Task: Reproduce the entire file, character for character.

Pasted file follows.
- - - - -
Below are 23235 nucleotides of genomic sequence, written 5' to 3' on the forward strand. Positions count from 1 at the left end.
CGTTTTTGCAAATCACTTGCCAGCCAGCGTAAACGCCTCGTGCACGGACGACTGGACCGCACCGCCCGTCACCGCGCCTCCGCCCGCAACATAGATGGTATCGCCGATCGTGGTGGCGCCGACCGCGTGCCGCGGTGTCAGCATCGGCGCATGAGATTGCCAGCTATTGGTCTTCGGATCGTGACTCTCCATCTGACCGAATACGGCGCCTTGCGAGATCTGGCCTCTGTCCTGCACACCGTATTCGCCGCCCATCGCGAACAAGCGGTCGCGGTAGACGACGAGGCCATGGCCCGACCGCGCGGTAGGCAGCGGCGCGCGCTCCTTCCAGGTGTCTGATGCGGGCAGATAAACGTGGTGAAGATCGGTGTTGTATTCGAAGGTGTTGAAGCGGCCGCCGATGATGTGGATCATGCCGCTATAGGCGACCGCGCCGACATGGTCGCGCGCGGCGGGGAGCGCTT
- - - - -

Below are 23235 nucleotides of genomic sequence, written 5' to 3' on the forward strand. Positions count from 1 at the left end.
CGTTTTTGCAAATCACTTGCCAGCCAGCGTAAACGCCTCGTGCACGGACGACTGGACCGCACCGCCCGTCACCGCGCCTCCGCCCGCAACATAGATGGTATCGCCGATCGTGGTGGCGCCGACCGCGTGCCGCGGTGTCAGCATCGGCGCATGAGATTGCCAGCTATTGGTCTTCGGATCGTGACTCTCCATCTGACCGAATACGGCGCCTTGCGAGATCTGGCCTCTGTCCTGCACACCGTATTCGCCGCCCATCGCGAACAAGCGGTCGCGGTAGACGACGAGGCCATGGCCCGACCGCGCGGTAGGCAGCGGCGCGCGCTCCTTCCAGGTGTCTGATGCGGGCAGATAAACGTGGTGAAGATCGGTGTTGTATTCGAAGGTGTTGAAGCGGCCGCCGATGATGTGGATCATGCCGCTATAGGCGACCGCGCCGACATGGTCGCGCGCGGCGGGGAGCGCTT